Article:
University of Michigan to freeze new investments in fossil fuel industry
The Board of Regents of the University of Michigan announced at a meeting on Thursday that it will put a freeze on new fossil fuel investments. This means that it will not make new investments in the fossil fuel industry while it studies its own investment policy.
The announcement came from Regent Mark Bernstein, right after U-M Central Student Government President Ben Gerstein discussed a Big Ten resolution, where student governments from Big Ten universities called on their institutions to freeze fossil fuel investments.
“We will not bring forward new direct investments in fossil fuel companies while we study the investment policy of the University of Michigan with regard to all fossil fuel investments in a deliberative, thorough, inclusive and responsible manner,” Bernstein said.
Henry Schnaidt is a senior at the University of Michigan, and is involved with the Climate Action Movement. He spoke at the Board of Regents meeting on Thursday.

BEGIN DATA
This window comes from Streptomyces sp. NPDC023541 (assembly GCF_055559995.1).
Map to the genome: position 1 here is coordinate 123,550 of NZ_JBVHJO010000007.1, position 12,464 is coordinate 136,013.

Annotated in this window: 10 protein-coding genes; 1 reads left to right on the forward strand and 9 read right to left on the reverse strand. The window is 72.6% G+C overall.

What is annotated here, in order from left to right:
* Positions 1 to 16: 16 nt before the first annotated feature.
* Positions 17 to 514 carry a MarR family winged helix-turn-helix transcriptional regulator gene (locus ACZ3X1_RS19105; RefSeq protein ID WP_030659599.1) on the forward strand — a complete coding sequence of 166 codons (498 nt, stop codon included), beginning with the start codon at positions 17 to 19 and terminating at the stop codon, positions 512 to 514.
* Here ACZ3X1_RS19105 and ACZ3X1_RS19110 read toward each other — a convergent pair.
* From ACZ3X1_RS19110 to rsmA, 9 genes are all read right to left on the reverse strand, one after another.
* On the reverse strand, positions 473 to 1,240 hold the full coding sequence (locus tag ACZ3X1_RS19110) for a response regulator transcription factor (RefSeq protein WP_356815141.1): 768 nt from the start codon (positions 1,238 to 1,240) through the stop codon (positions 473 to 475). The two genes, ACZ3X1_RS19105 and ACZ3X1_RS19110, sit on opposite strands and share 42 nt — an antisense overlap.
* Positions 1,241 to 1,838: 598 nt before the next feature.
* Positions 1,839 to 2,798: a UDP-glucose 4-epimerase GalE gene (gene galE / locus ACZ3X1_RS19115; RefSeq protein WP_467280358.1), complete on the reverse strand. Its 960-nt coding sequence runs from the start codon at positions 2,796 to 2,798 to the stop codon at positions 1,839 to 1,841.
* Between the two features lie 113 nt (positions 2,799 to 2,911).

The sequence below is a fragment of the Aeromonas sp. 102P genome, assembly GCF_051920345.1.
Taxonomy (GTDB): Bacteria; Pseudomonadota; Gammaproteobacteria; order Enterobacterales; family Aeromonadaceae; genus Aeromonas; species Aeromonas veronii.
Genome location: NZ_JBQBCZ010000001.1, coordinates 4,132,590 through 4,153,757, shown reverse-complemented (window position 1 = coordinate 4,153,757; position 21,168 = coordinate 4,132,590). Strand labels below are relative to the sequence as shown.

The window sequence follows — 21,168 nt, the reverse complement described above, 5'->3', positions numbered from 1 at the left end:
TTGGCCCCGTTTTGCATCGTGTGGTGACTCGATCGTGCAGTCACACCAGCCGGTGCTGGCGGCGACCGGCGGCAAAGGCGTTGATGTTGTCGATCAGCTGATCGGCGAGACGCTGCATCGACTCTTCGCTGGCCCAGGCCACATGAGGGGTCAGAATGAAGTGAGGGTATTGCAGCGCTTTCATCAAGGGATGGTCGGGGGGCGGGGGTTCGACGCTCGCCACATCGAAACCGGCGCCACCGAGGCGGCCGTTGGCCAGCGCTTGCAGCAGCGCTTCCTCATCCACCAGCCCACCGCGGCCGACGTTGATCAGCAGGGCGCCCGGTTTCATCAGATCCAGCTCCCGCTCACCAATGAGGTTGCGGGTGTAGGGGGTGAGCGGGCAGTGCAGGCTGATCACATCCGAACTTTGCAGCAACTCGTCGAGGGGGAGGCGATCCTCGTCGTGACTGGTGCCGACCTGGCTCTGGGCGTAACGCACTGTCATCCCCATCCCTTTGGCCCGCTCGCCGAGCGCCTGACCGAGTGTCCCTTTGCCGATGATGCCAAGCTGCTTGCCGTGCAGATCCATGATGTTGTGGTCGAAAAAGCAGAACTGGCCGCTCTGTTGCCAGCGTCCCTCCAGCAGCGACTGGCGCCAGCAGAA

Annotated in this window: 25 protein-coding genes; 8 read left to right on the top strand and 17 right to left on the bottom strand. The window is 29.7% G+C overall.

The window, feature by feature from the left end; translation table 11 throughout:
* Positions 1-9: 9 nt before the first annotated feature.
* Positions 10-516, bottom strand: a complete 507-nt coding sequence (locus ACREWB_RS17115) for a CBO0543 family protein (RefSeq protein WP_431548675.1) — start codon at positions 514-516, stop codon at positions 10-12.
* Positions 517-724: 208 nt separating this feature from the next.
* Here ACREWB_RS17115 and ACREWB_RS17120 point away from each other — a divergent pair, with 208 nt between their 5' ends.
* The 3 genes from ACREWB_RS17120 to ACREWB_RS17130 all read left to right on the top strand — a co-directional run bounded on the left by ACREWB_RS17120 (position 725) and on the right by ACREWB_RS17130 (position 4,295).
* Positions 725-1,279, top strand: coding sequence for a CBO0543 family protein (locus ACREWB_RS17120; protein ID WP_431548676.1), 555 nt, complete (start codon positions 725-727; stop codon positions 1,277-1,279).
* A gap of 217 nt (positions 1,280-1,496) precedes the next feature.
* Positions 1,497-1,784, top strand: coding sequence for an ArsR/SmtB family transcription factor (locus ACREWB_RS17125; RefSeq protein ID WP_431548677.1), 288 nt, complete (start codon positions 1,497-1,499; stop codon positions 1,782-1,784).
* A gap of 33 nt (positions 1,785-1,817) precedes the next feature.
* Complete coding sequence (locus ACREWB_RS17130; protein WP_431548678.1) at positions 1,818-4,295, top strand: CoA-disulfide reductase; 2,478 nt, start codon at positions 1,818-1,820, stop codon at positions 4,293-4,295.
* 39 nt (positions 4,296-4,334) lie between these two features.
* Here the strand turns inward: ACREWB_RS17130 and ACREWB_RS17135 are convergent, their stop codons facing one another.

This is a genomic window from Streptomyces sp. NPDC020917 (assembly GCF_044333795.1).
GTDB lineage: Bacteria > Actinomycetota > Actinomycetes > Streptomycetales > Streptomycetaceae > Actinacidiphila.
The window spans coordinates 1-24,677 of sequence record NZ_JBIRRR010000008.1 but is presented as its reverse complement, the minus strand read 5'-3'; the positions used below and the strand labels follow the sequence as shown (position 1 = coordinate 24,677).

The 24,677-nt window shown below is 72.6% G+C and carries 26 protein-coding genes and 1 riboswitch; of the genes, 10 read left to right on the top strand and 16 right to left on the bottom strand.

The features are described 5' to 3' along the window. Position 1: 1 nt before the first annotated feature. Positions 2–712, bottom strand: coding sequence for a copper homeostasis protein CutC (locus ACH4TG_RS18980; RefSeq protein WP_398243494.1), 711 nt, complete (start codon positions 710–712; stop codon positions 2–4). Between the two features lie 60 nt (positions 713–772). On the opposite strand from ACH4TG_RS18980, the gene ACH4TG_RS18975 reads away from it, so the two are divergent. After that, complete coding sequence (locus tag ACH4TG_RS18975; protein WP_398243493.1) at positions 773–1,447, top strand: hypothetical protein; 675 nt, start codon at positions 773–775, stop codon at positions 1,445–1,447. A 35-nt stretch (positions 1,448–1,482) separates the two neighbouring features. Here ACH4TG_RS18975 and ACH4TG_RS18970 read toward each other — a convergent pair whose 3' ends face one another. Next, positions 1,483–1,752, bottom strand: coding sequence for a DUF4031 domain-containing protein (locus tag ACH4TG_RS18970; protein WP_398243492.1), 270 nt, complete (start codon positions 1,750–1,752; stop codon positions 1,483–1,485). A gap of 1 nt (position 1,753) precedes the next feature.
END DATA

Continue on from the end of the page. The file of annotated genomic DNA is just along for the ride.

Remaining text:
“We thank the regents for their commitment to an immediate freeze on new fossil fuel investments. Given this commitment, we call on the university to commit to full divestment by Earth Day 2020.”
Other faculty and staff spoke during the meeting to express their concerns, particularly on climate change and fossil fuels.
Adam Simon, a professor of earth and environmental sciences, presented the regents with a petition signed by more than a thousand faculty members, expressing what he called “concern about the lack of meaningful action being taken to address our impact on the earth’s climate.”
“Leadership and broad institutional commitment are essential now. The cultural shift cannot come without strong leadership from President Schlissel. We must act now. A consistent message must be heard by every senior official and their staff that all decisions need to reflect the University of Michigan’s intention to achieve carbon neutrality as quickly as possible.”
Regent Paul Brown said the time the regents spend in these public meetings is a very small fraction of the time they consider issues like fossil fuel investments.
“I agree with your frustration in terms of timeline, but since I’ve been on the board, I’ve started to appreciate my father’s words, which are, ‘Every complex problem has a simple solution, which is usually wrong.’ But these problems do have solutions, and it is our job, no matter how complex they are, to come up with them and implement them, and we’re going to continue to try hard to do that.”